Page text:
IT and other engineering companies talk about a shortage of skilled technical talent. However, Derek Lowe and his “In The Pipeline” blog this week talks about the converse case — too many PhDs in the life sciences, tied to a recent article in Nature News called “The PhD Factory.”
Of course the incentives are all wrong: many science professors want postdocs to help them with their research and teaching, without regard to their abilities to find career jobs after graduation. The problem is particularly bad in Japan and China, where the government has intervened to increase the supply in excess of market demand.
But the US and Europe are not much better. Compared to 30 years ago, half (if I understand their statistics) as many US PhDs are getting real academic jobs. In contrast, Germany is working to find PhDs jobs in industry.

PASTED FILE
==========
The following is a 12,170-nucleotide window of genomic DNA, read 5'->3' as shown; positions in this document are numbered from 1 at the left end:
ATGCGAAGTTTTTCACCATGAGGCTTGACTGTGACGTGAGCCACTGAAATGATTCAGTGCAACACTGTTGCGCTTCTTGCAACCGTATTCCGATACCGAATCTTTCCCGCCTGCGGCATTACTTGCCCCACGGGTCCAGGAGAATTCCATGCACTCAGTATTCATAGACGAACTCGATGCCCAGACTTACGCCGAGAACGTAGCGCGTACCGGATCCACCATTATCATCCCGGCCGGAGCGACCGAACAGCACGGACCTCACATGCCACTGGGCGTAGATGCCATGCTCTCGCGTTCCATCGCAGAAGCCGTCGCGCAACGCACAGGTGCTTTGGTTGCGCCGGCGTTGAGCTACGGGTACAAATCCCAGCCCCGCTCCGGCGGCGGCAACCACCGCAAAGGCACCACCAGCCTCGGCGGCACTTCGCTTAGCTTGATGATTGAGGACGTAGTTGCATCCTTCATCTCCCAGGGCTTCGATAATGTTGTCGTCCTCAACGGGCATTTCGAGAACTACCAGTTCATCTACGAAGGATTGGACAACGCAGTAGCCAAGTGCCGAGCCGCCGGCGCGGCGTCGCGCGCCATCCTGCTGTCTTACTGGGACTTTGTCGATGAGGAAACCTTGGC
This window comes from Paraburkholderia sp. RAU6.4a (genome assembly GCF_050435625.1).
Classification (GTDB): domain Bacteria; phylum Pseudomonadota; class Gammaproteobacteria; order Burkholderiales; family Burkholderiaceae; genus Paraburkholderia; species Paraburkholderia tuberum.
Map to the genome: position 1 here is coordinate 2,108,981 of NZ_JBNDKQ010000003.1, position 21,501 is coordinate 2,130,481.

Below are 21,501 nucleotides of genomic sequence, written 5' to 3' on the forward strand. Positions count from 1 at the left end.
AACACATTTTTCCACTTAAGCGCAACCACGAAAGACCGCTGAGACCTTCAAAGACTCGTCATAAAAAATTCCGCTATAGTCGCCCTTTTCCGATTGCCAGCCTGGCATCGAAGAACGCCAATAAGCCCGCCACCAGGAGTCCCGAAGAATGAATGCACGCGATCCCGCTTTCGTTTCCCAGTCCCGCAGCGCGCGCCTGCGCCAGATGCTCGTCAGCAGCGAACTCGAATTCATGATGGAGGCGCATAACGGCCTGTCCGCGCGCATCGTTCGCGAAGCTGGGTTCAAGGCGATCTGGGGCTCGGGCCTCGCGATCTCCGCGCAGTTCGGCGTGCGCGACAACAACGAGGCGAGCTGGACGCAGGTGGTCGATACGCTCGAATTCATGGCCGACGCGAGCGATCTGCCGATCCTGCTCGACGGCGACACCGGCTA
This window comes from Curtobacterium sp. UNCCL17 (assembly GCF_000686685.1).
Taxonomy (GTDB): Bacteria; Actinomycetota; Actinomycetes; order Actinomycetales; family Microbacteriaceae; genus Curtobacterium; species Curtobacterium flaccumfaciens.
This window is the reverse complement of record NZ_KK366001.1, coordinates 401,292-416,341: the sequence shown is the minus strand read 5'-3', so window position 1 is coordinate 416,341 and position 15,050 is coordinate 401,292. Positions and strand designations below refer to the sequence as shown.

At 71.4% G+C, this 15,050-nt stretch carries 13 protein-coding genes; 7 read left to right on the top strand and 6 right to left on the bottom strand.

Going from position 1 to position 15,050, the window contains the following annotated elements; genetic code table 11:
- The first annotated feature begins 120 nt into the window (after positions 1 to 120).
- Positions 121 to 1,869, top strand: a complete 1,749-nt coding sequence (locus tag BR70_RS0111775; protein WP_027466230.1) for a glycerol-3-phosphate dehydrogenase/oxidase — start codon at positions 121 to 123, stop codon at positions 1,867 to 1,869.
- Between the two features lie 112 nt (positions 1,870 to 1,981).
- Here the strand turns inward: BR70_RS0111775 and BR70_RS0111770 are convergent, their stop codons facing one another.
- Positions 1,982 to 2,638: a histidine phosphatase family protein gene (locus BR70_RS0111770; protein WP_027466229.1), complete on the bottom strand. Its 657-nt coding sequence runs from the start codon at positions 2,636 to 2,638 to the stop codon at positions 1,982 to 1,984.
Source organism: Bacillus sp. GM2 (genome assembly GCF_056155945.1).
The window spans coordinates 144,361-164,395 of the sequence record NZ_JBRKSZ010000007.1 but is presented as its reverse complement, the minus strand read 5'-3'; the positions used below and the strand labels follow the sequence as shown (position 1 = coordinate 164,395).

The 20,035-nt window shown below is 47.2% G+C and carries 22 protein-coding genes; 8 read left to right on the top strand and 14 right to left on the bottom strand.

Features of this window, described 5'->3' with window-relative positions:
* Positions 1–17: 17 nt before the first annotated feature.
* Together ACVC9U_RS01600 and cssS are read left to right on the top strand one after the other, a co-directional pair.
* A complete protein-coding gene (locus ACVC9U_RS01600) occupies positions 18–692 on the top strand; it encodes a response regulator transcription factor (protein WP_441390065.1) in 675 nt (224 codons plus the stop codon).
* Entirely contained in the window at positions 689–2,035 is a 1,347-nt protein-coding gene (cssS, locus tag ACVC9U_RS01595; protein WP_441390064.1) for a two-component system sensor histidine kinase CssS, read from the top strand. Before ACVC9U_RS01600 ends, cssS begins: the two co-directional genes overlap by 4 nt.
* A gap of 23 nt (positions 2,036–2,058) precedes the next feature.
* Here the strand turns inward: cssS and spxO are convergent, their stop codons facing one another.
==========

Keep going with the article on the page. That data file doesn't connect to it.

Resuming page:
Other solutions are being tried. The accompanying article, “Rehinking PhDs”, talks about an alternative developed at the Keck Graduate Institute. One of the Claremont Colleges, KGI is offering a business-oriented masters (the Postdoctoral Professional Masters) for life science PhDs who’ve given up on bench science and want to go into senior management or creating a startup. The careers blog of Science published interviews on Feb. 4 and Feb. 11 with PPM alumni who were very satisfied.
If any of these efforts cause American PhD programs to become more practical in their orientation, it’s money well spent. With government funding of pure research declining in relative importance, even the most research-oriented scientist must increasingly consider practical applications or at least science that might have such applications.
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